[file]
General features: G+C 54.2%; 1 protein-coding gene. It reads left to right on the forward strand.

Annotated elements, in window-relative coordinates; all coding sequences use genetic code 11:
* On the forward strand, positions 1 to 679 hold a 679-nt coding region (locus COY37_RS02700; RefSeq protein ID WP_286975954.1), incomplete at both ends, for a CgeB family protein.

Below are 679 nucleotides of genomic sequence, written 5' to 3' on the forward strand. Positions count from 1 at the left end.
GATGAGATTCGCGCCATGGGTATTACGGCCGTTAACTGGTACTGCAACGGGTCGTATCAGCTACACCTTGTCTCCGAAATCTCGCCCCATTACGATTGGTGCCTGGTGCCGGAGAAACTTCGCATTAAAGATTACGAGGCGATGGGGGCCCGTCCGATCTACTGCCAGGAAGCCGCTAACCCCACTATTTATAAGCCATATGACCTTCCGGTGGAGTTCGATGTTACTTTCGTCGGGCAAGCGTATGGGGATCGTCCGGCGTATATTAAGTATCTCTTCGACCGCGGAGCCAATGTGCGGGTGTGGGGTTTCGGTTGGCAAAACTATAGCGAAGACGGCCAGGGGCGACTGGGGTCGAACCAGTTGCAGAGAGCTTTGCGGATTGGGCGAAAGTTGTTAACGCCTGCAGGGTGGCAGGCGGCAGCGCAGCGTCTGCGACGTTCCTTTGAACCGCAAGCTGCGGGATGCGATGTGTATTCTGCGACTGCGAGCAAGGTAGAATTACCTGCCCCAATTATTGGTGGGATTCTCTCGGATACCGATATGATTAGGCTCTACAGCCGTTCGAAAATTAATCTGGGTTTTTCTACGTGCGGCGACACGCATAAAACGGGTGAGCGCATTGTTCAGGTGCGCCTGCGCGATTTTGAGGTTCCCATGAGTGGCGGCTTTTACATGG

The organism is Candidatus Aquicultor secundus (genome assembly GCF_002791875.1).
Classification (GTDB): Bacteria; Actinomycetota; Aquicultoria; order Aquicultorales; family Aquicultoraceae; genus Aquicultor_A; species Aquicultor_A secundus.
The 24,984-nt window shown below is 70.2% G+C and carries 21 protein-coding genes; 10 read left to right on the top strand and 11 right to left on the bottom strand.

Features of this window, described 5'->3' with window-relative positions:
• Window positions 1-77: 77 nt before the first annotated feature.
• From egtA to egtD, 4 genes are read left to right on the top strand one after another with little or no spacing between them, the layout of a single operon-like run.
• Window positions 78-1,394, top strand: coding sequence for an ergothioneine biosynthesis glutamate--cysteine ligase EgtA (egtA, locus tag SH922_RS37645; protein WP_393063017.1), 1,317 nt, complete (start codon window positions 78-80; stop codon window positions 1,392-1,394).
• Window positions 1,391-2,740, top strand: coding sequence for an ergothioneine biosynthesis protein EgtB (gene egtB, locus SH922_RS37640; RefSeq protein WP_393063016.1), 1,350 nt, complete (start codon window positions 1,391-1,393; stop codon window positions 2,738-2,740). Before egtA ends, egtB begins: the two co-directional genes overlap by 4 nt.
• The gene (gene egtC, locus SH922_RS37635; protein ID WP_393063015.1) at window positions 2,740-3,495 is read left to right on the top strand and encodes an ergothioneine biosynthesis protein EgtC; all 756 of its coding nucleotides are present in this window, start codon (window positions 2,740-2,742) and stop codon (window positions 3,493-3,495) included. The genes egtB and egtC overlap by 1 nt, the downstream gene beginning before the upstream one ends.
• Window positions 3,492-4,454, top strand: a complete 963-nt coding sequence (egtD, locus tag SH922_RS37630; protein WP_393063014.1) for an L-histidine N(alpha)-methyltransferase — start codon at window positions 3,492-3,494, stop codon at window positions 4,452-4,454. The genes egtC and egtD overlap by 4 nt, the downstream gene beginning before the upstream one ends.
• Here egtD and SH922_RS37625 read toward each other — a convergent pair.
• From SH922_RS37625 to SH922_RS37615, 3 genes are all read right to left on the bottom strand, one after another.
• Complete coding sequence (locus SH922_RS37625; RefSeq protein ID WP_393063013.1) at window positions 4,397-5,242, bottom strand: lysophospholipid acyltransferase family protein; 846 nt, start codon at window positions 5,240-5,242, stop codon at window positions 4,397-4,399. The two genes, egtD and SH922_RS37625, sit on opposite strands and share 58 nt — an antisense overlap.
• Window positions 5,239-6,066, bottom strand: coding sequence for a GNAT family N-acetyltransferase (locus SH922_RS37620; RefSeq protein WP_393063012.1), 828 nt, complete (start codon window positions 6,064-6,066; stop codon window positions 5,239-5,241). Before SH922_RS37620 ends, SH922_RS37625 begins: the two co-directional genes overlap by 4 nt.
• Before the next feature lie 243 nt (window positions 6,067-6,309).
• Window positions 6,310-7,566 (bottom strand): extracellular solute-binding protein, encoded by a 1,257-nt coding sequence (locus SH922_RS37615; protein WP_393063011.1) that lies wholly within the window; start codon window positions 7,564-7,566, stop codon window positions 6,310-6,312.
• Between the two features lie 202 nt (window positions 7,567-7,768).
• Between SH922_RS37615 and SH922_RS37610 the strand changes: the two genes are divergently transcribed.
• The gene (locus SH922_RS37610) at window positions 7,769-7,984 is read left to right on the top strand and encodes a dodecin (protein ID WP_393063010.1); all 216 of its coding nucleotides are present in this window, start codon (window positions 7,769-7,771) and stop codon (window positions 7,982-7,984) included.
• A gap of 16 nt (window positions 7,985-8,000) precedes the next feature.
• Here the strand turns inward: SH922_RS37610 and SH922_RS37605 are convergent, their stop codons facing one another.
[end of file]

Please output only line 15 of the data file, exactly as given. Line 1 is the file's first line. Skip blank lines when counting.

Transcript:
• Window positions 3,492-4,454, top strand: a complete 963-nt coding sequence (egtD, locus tag SH922_RS37630; protein WP_393063014.1) for an L-histidine N(alpha)-methyltransferase — start codon at window positions 3,492-3,494, stop codon at window positions 4,452-4,454. The genes egtC and egtD overlap by 4 nt, the downstream gene beginning before the upstream one ends.